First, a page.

Hydrogen Sulfide Production by Oral Microflora

This study has been completed.
Information provided by:
Hadassah Medical Organization
ClinicalTrials.gov Identifier:
First received: November 6, 2006
Last updated: February 1, 2009
Last verified: November 2006
Oral malodor is a common condition. In most cases this condition results from the proteolytic activity of anaerobic oral bacteria. These bacteria produce volatile sulfide compounds which are fowl smelling and are felt during exhalation and speech. the aim of the present study is to examine a simple method of detecting these bacteria in samples taken from the oral cavity of oral malodor patients.

Oral Malodor (Halitosis)

Study Type: Observational
Study Design: Time Perspective: Prospective
Official Title: Detection of Hydrogen Sulfide Production by Oral Microflora Samples

Further study details as provided by Hadassah Medical Organization:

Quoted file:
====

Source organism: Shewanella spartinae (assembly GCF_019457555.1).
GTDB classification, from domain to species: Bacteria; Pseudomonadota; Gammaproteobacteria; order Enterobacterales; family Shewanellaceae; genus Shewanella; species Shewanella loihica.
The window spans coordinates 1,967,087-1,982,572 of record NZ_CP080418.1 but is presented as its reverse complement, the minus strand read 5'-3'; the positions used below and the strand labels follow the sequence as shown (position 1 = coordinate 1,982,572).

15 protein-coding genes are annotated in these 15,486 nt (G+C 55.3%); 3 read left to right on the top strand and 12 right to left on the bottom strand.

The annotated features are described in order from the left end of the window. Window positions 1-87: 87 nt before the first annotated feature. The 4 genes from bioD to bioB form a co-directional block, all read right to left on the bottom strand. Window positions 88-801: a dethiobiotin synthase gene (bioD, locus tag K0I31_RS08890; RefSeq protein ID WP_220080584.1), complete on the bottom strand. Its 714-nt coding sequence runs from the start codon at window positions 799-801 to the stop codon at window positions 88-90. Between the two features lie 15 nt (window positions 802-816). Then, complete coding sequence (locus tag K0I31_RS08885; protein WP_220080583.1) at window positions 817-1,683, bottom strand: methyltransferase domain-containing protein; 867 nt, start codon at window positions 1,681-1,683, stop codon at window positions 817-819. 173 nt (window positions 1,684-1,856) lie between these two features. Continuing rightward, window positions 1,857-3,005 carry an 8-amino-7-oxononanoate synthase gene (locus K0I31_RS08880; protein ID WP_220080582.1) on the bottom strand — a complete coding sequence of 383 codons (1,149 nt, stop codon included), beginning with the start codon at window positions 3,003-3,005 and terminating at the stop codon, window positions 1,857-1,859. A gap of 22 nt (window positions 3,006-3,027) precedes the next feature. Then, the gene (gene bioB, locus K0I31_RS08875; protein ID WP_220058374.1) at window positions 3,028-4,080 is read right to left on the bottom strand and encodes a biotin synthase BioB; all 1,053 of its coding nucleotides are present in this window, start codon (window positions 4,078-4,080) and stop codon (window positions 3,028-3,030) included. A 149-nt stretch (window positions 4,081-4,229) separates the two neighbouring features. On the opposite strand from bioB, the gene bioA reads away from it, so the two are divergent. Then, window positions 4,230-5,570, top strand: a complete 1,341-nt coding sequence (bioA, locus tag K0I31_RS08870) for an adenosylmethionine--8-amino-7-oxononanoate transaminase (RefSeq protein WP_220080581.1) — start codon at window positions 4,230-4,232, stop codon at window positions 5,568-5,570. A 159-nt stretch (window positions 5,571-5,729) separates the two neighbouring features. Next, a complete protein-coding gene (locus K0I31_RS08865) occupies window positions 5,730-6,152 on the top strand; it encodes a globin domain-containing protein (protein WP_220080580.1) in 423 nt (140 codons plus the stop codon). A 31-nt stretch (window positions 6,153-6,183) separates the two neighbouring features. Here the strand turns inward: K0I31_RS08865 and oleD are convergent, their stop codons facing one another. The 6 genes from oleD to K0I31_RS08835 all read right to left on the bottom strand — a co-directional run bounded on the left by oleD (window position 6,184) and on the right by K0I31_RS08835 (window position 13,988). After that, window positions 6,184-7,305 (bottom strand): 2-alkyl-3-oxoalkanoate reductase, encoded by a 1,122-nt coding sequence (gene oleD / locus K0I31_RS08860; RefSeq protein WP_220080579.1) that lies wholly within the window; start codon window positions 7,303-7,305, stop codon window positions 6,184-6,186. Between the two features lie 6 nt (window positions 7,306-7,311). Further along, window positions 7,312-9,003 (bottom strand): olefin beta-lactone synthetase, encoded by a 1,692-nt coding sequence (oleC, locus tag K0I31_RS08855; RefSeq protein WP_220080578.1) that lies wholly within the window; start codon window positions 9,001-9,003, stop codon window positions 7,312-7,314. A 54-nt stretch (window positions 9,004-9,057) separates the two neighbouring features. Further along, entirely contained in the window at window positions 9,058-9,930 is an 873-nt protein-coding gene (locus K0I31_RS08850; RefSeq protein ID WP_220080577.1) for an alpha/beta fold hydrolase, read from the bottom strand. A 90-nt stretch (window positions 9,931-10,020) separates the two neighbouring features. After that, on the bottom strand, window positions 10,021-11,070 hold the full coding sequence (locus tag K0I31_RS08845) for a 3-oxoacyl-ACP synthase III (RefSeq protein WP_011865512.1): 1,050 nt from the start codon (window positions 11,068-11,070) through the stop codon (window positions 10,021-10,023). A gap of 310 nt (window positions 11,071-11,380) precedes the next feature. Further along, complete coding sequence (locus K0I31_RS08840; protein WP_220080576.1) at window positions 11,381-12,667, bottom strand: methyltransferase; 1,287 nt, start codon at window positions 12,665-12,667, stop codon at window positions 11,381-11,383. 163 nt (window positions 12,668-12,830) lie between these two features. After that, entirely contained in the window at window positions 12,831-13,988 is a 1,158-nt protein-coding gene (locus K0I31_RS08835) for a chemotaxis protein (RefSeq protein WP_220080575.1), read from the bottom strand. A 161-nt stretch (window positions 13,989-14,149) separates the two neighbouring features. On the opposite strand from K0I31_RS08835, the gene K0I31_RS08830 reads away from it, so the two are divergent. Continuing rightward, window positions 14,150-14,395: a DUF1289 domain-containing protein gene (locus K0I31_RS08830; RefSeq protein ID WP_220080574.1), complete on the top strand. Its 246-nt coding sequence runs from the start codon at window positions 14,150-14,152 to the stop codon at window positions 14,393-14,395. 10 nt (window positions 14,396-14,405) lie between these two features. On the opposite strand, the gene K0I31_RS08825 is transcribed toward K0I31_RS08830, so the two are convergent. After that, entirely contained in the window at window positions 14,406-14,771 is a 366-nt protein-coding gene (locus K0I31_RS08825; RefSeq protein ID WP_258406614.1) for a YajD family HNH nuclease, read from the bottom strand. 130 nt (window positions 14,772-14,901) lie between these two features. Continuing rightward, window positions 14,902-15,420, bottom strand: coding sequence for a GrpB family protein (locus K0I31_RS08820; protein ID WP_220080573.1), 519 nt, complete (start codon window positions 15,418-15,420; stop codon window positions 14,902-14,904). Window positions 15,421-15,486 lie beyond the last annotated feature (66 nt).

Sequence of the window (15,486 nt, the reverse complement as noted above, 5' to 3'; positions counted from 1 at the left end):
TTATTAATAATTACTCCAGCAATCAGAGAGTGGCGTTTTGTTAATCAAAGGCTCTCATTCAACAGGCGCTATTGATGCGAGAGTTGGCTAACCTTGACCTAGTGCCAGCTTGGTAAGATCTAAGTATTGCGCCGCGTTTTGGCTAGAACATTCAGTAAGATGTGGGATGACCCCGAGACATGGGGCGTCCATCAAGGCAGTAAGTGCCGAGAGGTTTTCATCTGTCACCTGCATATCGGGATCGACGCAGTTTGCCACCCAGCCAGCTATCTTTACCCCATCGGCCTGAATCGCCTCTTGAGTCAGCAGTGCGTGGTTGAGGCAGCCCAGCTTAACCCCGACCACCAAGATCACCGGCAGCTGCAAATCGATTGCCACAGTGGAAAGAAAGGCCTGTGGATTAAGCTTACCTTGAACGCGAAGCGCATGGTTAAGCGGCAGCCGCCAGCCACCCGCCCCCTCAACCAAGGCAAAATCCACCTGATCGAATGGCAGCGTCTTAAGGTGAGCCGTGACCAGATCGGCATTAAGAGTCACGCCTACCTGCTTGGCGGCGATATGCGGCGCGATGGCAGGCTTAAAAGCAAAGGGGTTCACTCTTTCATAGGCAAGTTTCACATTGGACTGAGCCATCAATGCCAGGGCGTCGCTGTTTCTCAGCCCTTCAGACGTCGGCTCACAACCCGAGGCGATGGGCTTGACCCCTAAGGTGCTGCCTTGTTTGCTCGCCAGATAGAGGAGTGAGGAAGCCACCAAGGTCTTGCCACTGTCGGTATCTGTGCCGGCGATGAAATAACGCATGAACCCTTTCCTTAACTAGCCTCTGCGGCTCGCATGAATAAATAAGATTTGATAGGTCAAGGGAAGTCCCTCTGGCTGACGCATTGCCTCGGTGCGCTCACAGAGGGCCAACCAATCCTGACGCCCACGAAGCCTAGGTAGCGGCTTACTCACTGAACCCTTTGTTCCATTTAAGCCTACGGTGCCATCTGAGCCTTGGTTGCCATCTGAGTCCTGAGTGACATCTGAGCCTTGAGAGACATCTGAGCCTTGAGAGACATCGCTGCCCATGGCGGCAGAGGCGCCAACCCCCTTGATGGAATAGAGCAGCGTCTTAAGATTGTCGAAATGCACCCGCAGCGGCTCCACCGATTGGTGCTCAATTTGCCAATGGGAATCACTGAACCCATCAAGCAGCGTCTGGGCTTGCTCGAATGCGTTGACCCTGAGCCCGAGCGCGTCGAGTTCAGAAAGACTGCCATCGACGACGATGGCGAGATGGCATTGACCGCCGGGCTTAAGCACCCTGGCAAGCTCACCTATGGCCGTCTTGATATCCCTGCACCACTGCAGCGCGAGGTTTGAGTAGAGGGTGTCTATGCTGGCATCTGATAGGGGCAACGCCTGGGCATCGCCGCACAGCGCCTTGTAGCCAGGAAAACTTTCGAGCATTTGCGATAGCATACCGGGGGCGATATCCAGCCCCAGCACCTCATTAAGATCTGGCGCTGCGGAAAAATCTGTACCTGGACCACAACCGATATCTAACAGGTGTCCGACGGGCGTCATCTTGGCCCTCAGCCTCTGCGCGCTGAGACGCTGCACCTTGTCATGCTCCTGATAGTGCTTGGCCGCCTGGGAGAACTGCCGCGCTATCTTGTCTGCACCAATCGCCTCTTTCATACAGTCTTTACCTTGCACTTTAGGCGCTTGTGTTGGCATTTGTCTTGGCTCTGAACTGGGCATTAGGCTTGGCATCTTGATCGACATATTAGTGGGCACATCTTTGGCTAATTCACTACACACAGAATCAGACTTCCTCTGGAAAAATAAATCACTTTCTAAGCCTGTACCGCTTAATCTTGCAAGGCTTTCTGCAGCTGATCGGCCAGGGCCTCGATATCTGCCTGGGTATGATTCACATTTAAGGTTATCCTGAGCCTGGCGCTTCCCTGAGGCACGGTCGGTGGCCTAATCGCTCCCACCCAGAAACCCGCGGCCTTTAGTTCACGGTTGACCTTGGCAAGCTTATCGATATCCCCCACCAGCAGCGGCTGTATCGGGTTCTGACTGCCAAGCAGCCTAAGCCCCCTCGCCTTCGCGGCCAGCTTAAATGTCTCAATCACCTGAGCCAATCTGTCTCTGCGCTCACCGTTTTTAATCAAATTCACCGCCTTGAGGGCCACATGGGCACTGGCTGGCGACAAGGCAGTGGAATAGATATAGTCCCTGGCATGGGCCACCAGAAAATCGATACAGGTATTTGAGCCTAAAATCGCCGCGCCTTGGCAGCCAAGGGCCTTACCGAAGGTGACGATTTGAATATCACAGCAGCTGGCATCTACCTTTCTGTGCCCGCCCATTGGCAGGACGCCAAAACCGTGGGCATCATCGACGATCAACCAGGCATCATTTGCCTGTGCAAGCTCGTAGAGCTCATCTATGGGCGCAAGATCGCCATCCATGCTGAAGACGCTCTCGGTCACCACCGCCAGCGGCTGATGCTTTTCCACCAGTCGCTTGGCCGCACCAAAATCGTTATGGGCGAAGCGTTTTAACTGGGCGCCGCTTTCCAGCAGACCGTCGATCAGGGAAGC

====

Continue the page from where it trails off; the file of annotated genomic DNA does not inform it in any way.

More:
Estimated Enrollment: 60
Study Start Date: January 2007
Study Completion Date: September 2008
Primary Completion Date: August 2008 (Final data collection date for primary outcome measure)

Ages Eligible for Study:   18 Years to 45 Years
Genders Eligible for Study:   Both
Accepts Healthy Volunteers:   No

Inclusion Criteria:

  • oral malodor patients

Exclusion Criteria:

  • smokers, users of antibiotic one month prior to study
  Contacts and Locations
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Please refer to this study by its ClinicalTrials.gov identifier: NCT00396539

Hadassah Medical Organization
Jerusalem, Israel
Sponsors and Collaborators
Hadassah Medical Organization
Principal Investigator: Nir Sterer, Dr. Hadassah Medical Organization
  More Information

ClinicalTrials.gov Identifier: NCT00396539     History of Changes
Other Study ID Numbers: 29.12.06-19-HMO-CTIL 
Study First Received: November 6, 2006
Last Updated: February 1, 2009
Health Authority: Israel: Israeli Health Ministry Pharmaceutical Administration

Additional relevant MeSH terms:
Hydrogen Sulfide
Molecular Mechanisms of Pharmacological Action
Neurotransmitter Agents
Pharmacologic Actions
Physiological Effects of Drugs

ClinicalTrials.gov processed this record on May 05, 2016